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Sceptical Hypotheses and Transcendental Arguments
Jonathan Barfield presents a way to beat the sceptics.
What if the world doesn’t really exist? Perhaps what I think is the real world is actually an illusion, or a computer simulation? Maybe I am really a brain in a vat of liquid goo, connected up by an evil scientist to electrodes producing nerve impulses that pump a simulation of a real world directly into my brain (cf. The Matrix)? Or what if nothing exists outside my mind? Perhaps the only thing that exists is my mind? Is anything I think about the world actually true?
Such deep questions and worries about what we can know about the world are called sceptical hypotheses. A sceptical hypothesis challenges our everyday assumptions about what is real and how we can know it, pushing us to accept the possibility that we might not know anything, or at least that we don’t have very much justification for some of the things that we usually assume we know.
One way of trying to overcome a sceptical hypothesis is to construct a theory of knowledge which sets out the criteria that have to be met in order for me to know something. I can then test any given claim to see if meets the standards I have set myself. The aim in constructing this theory is that we will then be able to demonstrate that we can in fact know that the world exists – that it isn’t an illusion or computer simulation – and that any other radically sceptical hypothesis is also false.
This strategy can be tricky: if you make your theory of knowledge too strict, then no claim will meet your criteria, in which case it will show you that you know nothing; if you make your theory of knowledge too slack, then it will indicate that you know some things that you otherwise don’t think you know. Plus, this approach encourages lengthy debate about exactly what the criteria for knowledge should be, how we should apply the criteria, and how we could be certain that the criteria have been met.
A different way to overcome a sceptical hypothesis is to use a transcendental argument. Transcendental arguments try to show that there is no way that the sceptical hypothesis could be true. That is, they try to show that a sceptical hypothesis can only be one of two things: it is either false, or it doesn’t make any sense in the first place. In either case, the hypothesis cannot be true. And if the sceptical hypothesis cannot be true, then we no longer need to worry about it! A transcendental argument does not beat the sceptical hypothesis directly by accepting the challenge to try and disprove it by providing a theory in response to it. Rather, a transcendental argument overcomes the sceptical hypothesis indirectly, by undermining its basis. It does this by showing that the hypothesis cannot be formulated without relying on the hypothesis being false.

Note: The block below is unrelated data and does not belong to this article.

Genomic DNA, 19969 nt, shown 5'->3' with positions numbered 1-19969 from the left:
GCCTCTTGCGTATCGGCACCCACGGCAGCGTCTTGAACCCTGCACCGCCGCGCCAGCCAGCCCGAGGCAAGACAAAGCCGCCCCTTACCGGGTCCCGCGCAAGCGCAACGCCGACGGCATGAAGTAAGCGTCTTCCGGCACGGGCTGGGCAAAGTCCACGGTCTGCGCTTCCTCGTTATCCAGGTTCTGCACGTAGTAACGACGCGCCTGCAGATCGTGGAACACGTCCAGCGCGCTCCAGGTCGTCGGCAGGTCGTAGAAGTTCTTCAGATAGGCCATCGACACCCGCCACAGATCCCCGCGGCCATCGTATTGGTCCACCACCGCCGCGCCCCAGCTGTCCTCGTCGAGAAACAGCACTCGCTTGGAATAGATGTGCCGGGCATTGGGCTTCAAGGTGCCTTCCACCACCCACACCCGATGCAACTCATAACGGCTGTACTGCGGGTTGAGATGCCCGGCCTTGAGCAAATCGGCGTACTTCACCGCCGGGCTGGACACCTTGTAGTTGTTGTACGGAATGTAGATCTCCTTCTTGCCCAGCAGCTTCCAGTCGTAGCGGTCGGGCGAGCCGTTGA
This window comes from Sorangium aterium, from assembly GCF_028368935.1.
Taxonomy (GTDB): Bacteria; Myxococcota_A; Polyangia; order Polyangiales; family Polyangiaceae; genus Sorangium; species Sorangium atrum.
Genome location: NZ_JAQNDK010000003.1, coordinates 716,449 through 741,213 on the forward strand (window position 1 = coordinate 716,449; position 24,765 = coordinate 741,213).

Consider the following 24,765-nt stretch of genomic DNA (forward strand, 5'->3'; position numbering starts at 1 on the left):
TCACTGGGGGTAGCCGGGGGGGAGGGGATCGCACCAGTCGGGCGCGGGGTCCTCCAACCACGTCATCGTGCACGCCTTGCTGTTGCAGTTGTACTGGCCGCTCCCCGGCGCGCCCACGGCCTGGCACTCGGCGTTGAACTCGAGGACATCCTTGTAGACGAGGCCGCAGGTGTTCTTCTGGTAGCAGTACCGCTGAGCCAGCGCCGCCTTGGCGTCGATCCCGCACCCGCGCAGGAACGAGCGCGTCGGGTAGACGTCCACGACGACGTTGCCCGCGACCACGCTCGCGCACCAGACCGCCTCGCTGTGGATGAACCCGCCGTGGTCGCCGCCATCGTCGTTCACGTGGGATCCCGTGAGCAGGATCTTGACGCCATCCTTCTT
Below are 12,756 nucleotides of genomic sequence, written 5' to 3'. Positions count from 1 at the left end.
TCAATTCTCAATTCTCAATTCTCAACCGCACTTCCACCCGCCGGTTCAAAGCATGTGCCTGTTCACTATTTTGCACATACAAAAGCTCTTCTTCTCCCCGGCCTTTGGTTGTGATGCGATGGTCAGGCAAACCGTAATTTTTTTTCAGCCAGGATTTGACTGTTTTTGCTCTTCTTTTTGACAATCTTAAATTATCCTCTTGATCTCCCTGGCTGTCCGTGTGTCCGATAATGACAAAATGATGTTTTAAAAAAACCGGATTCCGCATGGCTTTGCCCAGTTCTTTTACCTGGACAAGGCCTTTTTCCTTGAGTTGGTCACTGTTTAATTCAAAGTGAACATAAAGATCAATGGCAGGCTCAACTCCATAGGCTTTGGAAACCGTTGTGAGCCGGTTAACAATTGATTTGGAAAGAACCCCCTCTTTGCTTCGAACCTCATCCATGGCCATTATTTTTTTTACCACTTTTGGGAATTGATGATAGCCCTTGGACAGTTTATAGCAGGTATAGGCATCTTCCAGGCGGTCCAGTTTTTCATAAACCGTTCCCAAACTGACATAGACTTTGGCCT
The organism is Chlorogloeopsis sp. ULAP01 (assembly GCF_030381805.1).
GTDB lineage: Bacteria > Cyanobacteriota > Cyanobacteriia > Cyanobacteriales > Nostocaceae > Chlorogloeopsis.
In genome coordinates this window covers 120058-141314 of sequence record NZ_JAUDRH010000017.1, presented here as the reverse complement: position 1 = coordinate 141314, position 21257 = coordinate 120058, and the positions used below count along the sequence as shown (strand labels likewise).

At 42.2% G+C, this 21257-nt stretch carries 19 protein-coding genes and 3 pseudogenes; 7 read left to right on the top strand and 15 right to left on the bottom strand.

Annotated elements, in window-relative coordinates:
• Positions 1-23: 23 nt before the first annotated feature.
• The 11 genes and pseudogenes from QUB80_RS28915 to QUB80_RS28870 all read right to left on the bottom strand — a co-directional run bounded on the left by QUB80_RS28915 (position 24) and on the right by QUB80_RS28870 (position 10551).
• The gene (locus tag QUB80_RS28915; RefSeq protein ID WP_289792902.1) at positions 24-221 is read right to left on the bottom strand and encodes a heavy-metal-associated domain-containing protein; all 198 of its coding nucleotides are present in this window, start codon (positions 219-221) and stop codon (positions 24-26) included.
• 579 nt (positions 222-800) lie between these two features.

Let’s look at two transcendental arguments which try to overcome sceptical hypotheses: Hilary Putnam trying to overcome the hypothesis that the external world might be a computer simulation; and Saul Kripke trying to overcome the hypothesis that perhaps nothing exists outside my mind.
Putnam’s Brain In A Vat
Perhaps what I think is the world is actually a computer simulation or other illusion? Maybe I am really a brain in a vat of goo connected up to electrodes that pump a simulation of a real world directly into my brain?
In Reason, Truth and History (1981), Hilary Putnam offers a transcendental argument to overcome the sceptical hypothesis that I might be a brain in a vat, or more generally, that what I think is the external world is actually some sort of simulation. Putnam’s transcendental argument is based on a theory about how our words work.
First, let’s suppose I am not a brain in a vat. In this situation, my words refer to real objects, and this reference to real objects is part of what those words mean. For example, my word ‘vat’ (usually) refers to real vats external to me, and this referring to real vats is part of what the word ‘vat’ means. So if I am not a brain in a vat, I can meaningfully say or think the hypothesis ‘I might be a brain in a vat’; but of course, in this situation we have stipulated that I am not a brain in a vat, so the hypothesis is false.
Now let’s suppose instead that I am a brain in a vat. In this situation, my words don’t mean what I think they mean: they don’t refer to the objects that I think they refer to, and my language doesn’t work the way I think it does, so I am consistently wrong about what I think my words mean. For example, in this situation – in the brain-in-a-vat setup – my word ‘vat’ can’t refer to any real vat external to me because I have never encountered any such object, only simulations or illusions of vats. Indeed, in this situation, my experiences of what I take to be vats are not of vats at all, but rather the result of calculated electrical stimulations sent directly into my brain. In this situation, my word ‘vat’ must then refer to some set of the electrical stimulation impulses sent into my brain. In fact, all of my words would be referring to such electrical impulses, and would never refer to real objects external to me, such as vats, because that wouldn’t be how my words could refer. So according to Putnam, in a situation where I was a brain in a vat, I could not truly or meaningfully say or think ‘I am a brain in a vat’, because my words only refer to electrical impulses, and not to real brains or real vats.
So in the first alternative, I am not a brain in a vat, but I can meaningfully, and falsely, say I am one. In the second alternative, I cannot meaningfully say or think that I am a brain in a vat because I cannot refer to real brains or vats, because my language doesn’t work in the way necessary for it to be meaningful. So, either I am not a brain in a vat, or I cannot coherently say or think that I am a brain in a vat; so either the sceptical hypothesis is false or the sceptical hypothesis doesn’t make any sense. Either way, the sceptical hypothesis that I might be a brain in a vat isn’t true. Putnam has therefore shown that the sceptical hypothesis cannot be asserted without relying on the hypothesis being false, as the sceptical hypothesis must be false in order for it to make sense. The general form of Putnam’s argument is that in order for our words, and therefore the sceptical hypothesis itself, to make sense, the sceptical hypothesis cannot be true: we cannot question whether the external world is real without assuming that the external world is real. If it makes sense for me to wonder whether I am a brain in a vat, then I am not one.